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Politics of the United States
Government Ch. 5
Terms in this set (61)
The people of a particular geographic area who are represented by a lawmaking body
The distribution of seats in the House of Representatives among the states
A congressional act of bill that sets aside funds for a specific purpose
The process of charging officials in the executive and judicial branches with wrongdoing and bringing them to trial
The power of Congress to check up on the executive branch and go make sure it is following the laws Congress has passed
Necessary and Proper Clause
Article 1, Section 8, Clause 18, of the Constitution, which gives the national legislature the power to "make all laws that are necessary and proper" to exercise the powers granted by the Constitution; also knows as the 'elastic clause'
A tax an individual directly pays to the government; the 16th amendment (income) is an example
A condition in which government revenues are lower than expenses
Article 1, Section 8, Clause 3, of the Constitution that outlines the commerce powers granted to Congress; which is the right to regulate economic activity across state lines (interstate commerce)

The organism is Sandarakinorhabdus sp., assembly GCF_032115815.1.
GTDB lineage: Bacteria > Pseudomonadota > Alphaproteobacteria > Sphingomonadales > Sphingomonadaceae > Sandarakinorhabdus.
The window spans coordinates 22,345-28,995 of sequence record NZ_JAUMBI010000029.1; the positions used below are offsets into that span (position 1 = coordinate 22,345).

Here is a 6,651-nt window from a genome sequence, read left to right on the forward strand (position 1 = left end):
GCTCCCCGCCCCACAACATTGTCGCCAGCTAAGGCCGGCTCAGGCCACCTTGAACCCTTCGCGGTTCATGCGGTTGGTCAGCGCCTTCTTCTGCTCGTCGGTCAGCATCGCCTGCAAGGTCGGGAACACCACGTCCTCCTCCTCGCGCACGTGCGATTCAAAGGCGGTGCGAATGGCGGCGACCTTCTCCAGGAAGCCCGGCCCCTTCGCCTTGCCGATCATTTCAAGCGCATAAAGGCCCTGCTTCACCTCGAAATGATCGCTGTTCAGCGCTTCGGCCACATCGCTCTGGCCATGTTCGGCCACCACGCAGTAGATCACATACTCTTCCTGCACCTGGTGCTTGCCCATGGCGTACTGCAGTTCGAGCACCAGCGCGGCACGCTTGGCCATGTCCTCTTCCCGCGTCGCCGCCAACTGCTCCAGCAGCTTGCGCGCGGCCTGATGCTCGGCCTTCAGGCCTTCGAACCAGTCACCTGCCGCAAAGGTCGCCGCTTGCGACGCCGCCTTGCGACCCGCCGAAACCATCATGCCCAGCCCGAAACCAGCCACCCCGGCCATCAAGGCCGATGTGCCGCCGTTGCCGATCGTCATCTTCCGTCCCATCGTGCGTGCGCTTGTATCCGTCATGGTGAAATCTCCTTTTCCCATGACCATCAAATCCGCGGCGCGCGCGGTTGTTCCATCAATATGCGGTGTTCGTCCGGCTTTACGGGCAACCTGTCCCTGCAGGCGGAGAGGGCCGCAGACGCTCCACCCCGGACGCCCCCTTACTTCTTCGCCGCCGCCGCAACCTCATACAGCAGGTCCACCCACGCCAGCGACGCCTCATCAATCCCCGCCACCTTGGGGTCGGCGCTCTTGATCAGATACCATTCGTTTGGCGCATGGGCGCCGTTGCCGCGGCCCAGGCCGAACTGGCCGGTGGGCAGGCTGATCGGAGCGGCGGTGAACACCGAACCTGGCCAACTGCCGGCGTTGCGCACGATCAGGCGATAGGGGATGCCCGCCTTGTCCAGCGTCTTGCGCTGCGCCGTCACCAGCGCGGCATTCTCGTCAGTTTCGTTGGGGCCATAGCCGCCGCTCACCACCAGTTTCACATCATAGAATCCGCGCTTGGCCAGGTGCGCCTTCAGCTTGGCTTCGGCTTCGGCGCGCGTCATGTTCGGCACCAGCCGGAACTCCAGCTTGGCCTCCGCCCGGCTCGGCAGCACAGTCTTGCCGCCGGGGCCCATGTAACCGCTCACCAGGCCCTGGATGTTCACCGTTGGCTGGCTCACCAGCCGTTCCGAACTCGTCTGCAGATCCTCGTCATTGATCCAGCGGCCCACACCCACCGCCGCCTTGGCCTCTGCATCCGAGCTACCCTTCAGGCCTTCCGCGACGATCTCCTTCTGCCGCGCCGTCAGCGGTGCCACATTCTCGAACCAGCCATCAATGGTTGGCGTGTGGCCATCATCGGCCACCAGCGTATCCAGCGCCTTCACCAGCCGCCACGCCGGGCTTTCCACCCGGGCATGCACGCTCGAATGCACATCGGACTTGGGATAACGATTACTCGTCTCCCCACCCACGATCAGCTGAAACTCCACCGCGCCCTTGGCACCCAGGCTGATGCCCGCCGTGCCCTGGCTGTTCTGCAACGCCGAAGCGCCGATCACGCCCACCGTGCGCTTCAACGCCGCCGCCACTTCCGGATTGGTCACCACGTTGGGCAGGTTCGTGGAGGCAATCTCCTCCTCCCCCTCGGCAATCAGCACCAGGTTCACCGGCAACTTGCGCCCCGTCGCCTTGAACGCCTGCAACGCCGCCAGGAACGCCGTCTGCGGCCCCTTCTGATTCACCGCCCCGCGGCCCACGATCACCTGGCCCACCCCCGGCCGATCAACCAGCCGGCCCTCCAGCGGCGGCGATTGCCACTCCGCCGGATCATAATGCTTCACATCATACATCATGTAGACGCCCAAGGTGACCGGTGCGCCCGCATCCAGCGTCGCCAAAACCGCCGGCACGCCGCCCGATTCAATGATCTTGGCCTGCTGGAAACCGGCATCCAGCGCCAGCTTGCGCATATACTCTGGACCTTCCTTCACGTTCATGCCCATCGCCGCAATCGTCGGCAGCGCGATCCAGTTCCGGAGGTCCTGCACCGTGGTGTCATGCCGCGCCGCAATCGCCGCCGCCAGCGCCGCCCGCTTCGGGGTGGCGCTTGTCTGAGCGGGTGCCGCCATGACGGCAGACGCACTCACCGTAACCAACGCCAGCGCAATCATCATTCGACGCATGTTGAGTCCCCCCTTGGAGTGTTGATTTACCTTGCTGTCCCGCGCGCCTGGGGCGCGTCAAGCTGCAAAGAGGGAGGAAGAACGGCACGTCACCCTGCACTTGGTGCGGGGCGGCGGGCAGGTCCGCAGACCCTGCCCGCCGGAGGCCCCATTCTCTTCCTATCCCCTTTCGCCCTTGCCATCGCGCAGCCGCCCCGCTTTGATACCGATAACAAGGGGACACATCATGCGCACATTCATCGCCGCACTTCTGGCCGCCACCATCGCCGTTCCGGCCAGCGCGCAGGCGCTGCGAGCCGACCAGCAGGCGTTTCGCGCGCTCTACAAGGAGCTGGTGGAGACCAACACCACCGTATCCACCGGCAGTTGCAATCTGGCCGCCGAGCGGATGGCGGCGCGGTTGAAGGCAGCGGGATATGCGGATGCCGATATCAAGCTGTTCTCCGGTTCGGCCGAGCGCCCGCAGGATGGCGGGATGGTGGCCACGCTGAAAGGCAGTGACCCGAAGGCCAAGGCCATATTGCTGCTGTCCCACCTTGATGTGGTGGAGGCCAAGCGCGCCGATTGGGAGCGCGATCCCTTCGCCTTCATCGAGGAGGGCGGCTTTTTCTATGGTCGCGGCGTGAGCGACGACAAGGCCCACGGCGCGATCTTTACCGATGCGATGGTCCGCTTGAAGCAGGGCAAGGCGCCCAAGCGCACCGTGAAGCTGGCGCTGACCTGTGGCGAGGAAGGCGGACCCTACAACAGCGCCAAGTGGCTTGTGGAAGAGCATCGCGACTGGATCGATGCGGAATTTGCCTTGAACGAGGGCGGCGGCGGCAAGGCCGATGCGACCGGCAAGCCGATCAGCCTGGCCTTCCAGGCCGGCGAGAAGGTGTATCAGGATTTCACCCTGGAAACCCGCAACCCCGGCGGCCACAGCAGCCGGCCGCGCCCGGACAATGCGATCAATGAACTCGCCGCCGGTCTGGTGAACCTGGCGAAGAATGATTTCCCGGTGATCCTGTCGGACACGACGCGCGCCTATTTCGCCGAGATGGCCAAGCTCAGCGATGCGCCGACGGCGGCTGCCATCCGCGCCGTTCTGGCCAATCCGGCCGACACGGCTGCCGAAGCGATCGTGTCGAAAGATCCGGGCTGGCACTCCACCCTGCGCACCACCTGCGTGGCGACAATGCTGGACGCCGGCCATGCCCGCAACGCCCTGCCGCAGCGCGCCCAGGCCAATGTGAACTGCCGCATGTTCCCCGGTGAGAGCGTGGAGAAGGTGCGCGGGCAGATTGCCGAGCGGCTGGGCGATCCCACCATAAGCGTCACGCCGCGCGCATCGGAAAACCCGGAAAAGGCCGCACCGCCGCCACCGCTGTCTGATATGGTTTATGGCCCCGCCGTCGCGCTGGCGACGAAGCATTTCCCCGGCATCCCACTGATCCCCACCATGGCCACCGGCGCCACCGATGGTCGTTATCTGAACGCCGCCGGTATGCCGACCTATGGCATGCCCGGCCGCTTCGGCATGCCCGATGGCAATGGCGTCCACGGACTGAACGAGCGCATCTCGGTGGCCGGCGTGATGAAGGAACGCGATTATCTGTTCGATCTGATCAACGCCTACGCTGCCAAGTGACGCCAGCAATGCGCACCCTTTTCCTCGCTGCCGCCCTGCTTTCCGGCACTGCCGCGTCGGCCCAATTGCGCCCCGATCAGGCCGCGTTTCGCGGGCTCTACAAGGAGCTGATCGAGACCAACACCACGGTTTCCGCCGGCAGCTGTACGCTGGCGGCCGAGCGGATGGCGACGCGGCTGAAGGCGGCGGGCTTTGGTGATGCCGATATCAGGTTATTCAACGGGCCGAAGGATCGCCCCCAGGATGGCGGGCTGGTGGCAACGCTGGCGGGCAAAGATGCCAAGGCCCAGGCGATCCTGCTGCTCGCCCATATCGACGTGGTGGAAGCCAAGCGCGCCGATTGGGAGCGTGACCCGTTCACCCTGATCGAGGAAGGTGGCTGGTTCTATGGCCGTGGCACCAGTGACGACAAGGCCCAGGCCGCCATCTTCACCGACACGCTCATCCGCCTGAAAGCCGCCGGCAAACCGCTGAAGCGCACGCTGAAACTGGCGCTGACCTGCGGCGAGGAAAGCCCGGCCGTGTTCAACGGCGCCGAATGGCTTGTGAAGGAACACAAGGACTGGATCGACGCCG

A legal document that requires a person to testify in court
Writ of Habeas Corpus
A court order that forces the police to present a person in court to face chargers
Bill of Attainder
A law that punished a person without trial
Ex Post Facto Laws
Laws that criminalize an action that took place in the past and that was legal at that time
The redistribution of seats in the House of Representatives among the states based on the results of the census
The drawing of district boundaries for political advantage
Speaker of the House
The most powerful member and the presiding officer of the House of Representatives; elected by his or her fellow members of Congress and comes from that political party that holds the most seats; second in line to succeed the president
The representative of each party elected to help manage the actions and strategy of their party in the House of Representatives
The representatives of each party whose duty is to encourage fellow party members to vote as the party leadership wants
A meeting of all the House members from a particular party held to elect party officers
Permanent committees of the House of Representatives (Senate has some too) that address the major areas in which most proposed laws fall, such as agriculture, the budget, and the armed services